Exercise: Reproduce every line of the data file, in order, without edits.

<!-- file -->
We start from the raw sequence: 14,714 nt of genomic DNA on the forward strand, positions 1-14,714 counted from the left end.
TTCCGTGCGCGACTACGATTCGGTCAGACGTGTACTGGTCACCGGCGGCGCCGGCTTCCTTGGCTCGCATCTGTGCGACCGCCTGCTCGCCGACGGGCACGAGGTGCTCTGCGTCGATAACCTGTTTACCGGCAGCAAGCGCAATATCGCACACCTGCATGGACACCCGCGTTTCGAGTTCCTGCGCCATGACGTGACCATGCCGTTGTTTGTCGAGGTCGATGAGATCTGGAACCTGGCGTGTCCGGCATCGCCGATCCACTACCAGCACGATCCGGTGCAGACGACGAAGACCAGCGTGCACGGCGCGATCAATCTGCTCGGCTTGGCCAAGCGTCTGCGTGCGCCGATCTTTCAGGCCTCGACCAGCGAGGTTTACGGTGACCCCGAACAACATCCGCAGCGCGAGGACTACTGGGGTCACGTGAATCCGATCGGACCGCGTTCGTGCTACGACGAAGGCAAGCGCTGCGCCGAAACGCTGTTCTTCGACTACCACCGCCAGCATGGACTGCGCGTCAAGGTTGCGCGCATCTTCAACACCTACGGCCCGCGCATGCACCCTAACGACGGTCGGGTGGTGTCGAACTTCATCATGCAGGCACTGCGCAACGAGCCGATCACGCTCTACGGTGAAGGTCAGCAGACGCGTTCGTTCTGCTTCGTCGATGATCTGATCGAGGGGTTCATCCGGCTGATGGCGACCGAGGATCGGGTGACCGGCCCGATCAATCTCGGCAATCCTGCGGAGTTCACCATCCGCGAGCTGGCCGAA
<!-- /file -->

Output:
We start from the raw sequence: 14,714 nt of genomic DNA on the forward strand, positions 1-14,714 counted from the left end.
TTCCGTGCGCGACTACGATTCGGTCAGACGTGTACTGGTCACCGGCGGCGCCGGCTTCCTTGGCTCGCATCTGTGCGACCGCCTGCTCGCCGACGGGCACGAGGTGCTCTGCGTCGATAACCTGTTTACCGGCAGCAAGCGCAATATCGCACACCTGCATGGACACCCGCGTTTCGAGTTCCTGCGCCATGACGTGACCATGCCGTTGTTTGTCGAGGTCGATGAGATCTGGAACCTGGCGTGTCCGGCATCGCCGATCCACTACCAGCACGATCCGGTGCAGACGACGAAGACCAGCGTGCACGGCGCGATCAATCTGCTCGGCTTGGCCAAGCGTCTGCGTGCGCCGATCTTTCAGGCCTCGACCAGCGAGGTTTACGGTGACCCCGAACAACATCCGCAGCGCGAGGACTACTGGGGTCACGTGAATCCGATCGGACCGCGTTCGTGCTACGACGAAGGCAAGCGCTGCGCCGAAACGCTGTTCTTCGACTACCACCGCCAGCATGGACTGCGCGTCAAGGTTGCGCGCATCTTCAACACCTACGGCCCGCGCATGCACCCTAACGACGGTCGGGTGGTGTCGAACTTCATCATGCAGGCACTGCGCAACGAGCCGATCACGCTCTACGGTGAAGGTCAGCAGACGCGTTCGTTCTGCTTCGTCGATGATCTGATCGAGGGGTTCATCCGGCTGATGGCGACCGAGGATCGGGTGACCGGCCCGATCAATCTCGGCAATCCTGCGGAGTTCACCATCCGCGAGCTGGCCGAA